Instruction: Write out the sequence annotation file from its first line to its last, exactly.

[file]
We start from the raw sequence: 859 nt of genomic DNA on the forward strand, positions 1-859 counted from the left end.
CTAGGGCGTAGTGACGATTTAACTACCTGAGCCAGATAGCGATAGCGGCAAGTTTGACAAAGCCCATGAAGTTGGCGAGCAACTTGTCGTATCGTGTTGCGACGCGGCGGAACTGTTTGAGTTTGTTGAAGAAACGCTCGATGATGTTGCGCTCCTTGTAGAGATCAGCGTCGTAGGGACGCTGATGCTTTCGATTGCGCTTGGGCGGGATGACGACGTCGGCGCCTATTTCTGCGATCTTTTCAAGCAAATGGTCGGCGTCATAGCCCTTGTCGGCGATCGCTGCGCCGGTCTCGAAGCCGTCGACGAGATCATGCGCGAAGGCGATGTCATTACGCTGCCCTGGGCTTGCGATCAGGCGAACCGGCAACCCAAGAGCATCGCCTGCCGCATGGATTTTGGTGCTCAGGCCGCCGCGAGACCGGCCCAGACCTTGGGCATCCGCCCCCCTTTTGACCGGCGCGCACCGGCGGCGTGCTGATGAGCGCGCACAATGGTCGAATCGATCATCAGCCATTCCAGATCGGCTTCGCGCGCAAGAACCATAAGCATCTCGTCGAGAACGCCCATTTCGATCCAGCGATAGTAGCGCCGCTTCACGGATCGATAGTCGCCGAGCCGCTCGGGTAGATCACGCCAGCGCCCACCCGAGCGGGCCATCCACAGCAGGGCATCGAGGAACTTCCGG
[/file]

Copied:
We start from the raw sequence: 859 nt of genomic DNA on the forward strand, positions 1-859 counted from the left end.
CTAGGGCGTAGTGACGATTTAACTACCTGAGCCAGATAGCGATAGCGGCAAGTTTGACAAAGCCCATGAAGTTGGCGAGCAACTTGTCGTATCGTGTTGCGACGCGGCGGAACTGTTTGAGTTTGTTGAAGAAACGCTCGATGATGTTGCGCTCCTTGTAGAGATCAGCGTCGTAGGGACGCTGATGCTTTCGATTGCGCTTGGGCGGGATGACGACGTCGGCGCCTATTTCTGCGATCTTTTCAAGCAAATGGTCGGCGTCATAGCCCTTGTCGGCGATCGCTGCGCCGGTCTCGAAGCCGTCGACGAGATCATGCGCGAAGGCGATGTCATTACGCTGCCCTGGGCTTGCGATCAGGCGAACCGGCAACCCAAGAGCATCGCCTGCCGCATGGATTTTGGTGCTCAGGCCGCCGCGAGACCGGCCCAGACCTTGGGCATCCGCCCCCCTTTTGACCGGCGCGCACCGGCGGCGTGCTGATGAGCGCGCACAATGGTCGAATCGATCATCAGCCATTCCAGATCGGCTTCGCGCGCAAGAACCATAAGCATCTCGTCGAGAACGCCCATTTCGATCCAGCGATAGTAGCGCCGCTTCACGGATCGATAGTCGCCGAGCCGCTCGGGTAGATCACGCCAGCGCCCACCCGAGCGGGCCATCCACAGCAGGGCATCGAGGAACTTCCGG